November 9, 2012 | Unregistered CommenterWilly

I thought it was good, but incredibly overrated. It's filled with so many flaws.

November 9, 2012 | Unregistered CommenterSad man

It may be on a level with "Quantum of Solace" but Casino Royal shoots both out of the water.
Was I the only one who hated the new Q and his introduction as equally arrogant and incapable

November 9, 2012 | Unregistered Commenterskyfly_to

I caught a GoldenEye reference too!

I really liked Skyfall even if the ending was essentially spoiled for me through the internet (on a freaking FASHION site!!). I still have a hard time placing it over Casino Royale though i totally blame Eva Green/Vesper Lynd for that.

I'm not sure what Willy means because i thought there was a decent amount of action. Also, the cinematography/locations were so beautiful. I wanted to go everywhere in the movie....and they fixed that shaky cam issue from Quantum of Solace so that was a huge plus.

I was surprised behind the true meaning of "Skyfall" and was surprised that they actually went there. Didn't mind, but surprised. I could've done without that associated character though.

I still don't know about Bardem. I'm undecided. His character seemed a bit all over the place. but three cheers for homoeroticism!

and the thing i loved the most? The opening credit sequence. Kept my eyes on the screen the entire time and the song (which i played a million times since it came out) sounds even better in a theater.

November 9, 2012 | Unregistered CommenterDerreck

I had a ball. Bardem does steal the show as he always does. I would love to see more of his character in another chapter, but I don't think he will be interested in repeating.

I loved the opening chase, the cinematography and also the ending, which is almost Shakespearian. The only thing I didn't like was the opening credits sequence. Too long, too red.

November 9, 2012 | Unregistered CommenterPeggy Sue

Derreck, maybe you should rewatch. Between the opening scene and the final siege, there's the Shanghai silouette fight (about 30 seconds), the Bodyguards and the Komodo dragon (about 1 minute), Bond killing Silva's henchmen on the island (about 15 seconds), and the assassination on M (about 1 minute). Additionally, Bond is running a bit when Silva escapes, but that hardly qualifies as an action sequence. In any case, what counts is not the amount of action but the way it is done, and that's even more disappointing. I also don't think that there's any need to cheer the homoeroticism, cause that's a frequent trait for Bond villains, at least it's implied several times. By the way, I caught three Goldeneye references and at least as many Live And Let Die references. Be that as it may, I also loved the opening credits scene, cause it was one of the very few things in this film that was done in a classic Bond style (both song and visuals).

November 10, 2012 | Unregistered CommenterWilly

I saw Skyfall this weekend.

Whenever Ralph Fiennes appears in a movie, I think Eeww, I hope his character dies in the first 30 minutes. And a messy death at that.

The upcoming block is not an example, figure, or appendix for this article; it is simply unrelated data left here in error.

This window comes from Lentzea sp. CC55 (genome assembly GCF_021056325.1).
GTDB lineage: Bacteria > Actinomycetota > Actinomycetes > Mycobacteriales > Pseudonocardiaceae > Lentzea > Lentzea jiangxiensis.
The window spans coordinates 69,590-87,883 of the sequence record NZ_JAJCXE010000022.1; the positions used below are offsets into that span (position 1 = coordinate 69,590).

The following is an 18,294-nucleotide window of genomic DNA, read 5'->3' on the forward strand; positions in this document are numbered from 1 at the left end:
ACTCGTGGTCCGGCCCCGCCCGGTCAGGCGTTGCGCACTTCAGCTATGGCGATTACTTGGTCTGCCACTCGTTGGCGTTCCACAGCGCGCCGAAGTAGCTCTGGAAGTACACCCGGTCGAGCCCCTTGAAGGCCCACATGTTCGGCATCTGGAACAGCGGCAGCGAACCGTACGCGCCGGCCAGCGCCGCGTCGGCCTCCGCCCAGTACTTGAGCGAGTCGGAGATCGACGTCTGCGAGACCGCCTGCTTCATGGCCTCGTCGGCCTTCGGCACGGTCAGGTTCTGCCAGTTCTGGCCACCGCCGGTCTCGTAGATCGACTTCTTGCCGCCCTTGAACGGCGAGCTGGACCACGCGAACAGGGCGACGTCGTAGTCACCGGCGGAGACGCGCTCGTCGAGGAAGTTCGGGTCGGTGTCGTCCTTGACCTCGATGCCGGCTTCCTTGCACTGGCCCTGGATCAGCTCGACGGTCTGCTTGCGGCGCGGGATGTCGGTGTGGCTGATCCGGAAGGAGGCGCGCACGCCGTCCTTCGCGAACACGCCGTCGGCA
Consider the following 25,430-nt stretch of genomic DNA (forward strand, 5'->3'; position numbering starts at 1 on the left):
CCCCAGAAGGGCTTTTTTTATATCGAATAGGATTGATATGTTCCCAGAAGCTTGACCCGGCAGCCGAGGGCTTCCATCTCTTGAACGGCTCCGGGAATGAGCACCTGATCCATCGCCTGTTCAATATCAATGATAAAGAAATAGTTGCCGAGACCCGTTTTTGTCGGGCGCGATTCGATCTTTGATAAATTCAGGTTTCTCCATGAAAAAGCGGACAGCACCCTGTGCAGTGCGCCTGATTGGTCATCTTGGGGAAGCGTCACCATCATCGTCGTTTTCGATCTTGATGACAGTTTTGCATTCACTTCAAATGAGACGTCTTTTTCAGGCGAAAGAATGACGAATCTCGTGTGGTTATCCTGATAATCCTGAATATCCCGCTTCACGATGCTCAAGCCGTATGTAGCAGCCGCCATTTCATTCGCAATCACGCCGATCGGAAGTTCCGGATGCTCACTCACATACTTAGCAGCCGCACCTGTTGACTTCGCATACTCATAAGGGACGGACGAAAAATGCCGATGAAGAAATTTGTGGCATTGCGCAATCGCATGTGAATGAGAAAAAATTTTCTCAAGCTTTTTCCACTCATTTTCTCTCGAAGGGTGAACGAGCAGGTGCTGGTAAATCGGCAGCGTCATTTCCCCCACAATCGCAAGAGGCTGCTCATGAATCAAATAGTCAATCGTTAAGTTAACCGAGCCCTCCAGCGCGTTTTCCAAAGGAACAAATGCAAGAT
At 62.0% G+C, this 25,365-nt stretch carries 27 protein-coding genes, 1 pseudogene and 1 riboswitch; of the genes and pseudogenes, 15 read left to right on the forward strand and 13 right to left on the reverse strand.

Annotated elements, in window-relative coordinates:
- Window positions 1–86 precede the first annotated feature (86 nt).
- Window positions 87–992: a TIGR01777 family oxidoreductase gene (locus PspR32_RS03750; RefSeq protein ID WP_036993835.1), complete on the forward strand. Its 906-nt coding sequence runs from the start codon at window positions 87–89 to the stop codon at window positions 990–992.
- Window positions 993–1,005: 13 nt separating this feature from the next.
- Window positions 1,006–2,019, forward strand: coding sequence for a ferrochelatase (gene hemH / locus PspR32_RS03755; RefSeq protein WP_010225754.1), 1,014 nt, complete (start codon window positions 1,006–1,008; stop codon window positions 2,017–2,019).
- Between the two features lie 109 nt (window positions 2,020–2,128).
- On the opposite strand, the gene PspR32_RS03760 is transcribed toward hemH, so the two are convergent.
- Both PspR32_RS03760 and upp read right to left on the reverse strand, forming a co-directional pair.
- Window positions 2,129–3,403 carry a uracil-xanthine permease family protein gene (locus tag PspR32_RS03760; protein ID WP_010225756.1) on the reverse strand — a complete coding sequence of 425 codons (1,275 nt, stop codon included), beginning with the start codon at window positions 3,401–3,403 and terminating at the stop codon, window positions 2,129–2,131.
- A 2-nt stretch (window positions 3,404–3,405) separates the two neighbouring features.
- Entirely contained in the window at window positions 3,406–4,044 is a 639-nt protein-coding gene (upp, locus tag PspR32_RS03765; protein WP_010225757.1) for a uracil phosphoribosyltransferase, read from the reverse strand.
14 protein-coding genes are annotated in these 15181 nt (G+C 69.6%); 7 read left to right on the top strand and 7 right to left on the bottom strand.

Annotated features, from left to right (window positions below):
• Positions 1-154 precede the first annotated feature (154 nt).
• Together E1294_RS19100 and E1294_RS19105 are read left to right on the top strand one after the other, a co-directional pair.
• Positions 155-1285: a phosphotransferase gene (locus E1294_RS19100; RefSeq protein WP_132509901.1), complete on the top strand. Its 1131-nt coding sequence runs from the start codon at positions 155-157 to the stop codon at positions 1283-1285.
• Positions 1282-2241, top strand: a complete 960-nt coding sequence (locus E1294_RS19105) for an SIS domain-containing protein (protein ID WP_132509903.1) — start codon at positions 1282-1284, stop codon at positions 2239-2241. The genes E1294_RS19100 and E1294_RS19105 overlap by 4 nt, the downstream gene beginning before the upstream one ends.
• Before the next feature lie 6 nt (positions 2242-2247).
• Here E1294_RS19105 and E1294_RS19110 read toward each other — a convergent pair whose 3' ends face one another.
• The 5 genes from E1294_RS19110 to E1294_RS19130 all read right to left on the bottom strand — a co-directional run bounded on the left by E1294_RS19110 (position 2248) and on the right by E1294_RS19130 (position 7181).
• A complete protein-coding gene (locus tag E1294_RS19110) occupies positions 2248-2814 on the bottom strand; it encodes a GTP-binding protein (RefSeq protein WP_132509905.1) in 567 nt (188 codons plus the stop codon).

For all the talk of rebooting the Bond character in the post Roger Moore days, the stroke of genius/luck in changing Bond's character was casting Judi Dench as M. Suddenly, Bond was no longer a misogynistic dinosaur, but a man at ease with a woman boss, who could have a long history of being friends and colleagues with a woman. It also sharpened Bond's acting skills to work with one of the best actors ever to be associated with the series.

The pre-Dench days with a male M were so drearily old boy, limiting Bond as a character.

Everyone tried so hard in Skyfall, I have to give them credit. But when they raced on the roofs of the Istanbul bazaar, I thought, I saw this with Clive Owen in The International, but ther it was at the end, had real characters and meaning. I thought why did I like the action in Cloud Atlas so much better than here? But the Bond series is famous and pioneering for its long action sequences. It is what it is. I can respect that.

November 10, 2012 | Unregistered Commenteradri

Well I for one was BORED throughout the entire first half! Very disappointed in this Bond... :(

@Skyfly_to: My reaction exactly! Q who? Ugh!

November 10, 2012 | Unregistered CommenterCrazyCris

@adri I tought I was the only one with that opinion of Ralph Fiennes! And I really don't know why everybody are so excited about all things Bond these days. I guess its a form of nostalgia and I do understand it somewhat but in the end Bond films are not that important in my opinion.

November 10, 2012 | Unregistered CommenterChinoiserie

Darn! I saw Skyfall today and until I showed up here, I could have sworn I totally enjoyed the movie. No it wasn't great art, it was just a good Bond film with some nice referential stuff (Hello Aston Martin Goodbye Aston Martin). Craig was good, Bardem stole the scenery, curtains and carpet. Q was cute in a BBC Sherlock sort of way. Sorry about M but I'll take Ralph anywhere he wants to appear. Sometimes as with a 5 cent cigar, you just want to put brain on pause and watch the movie while eating popcorn.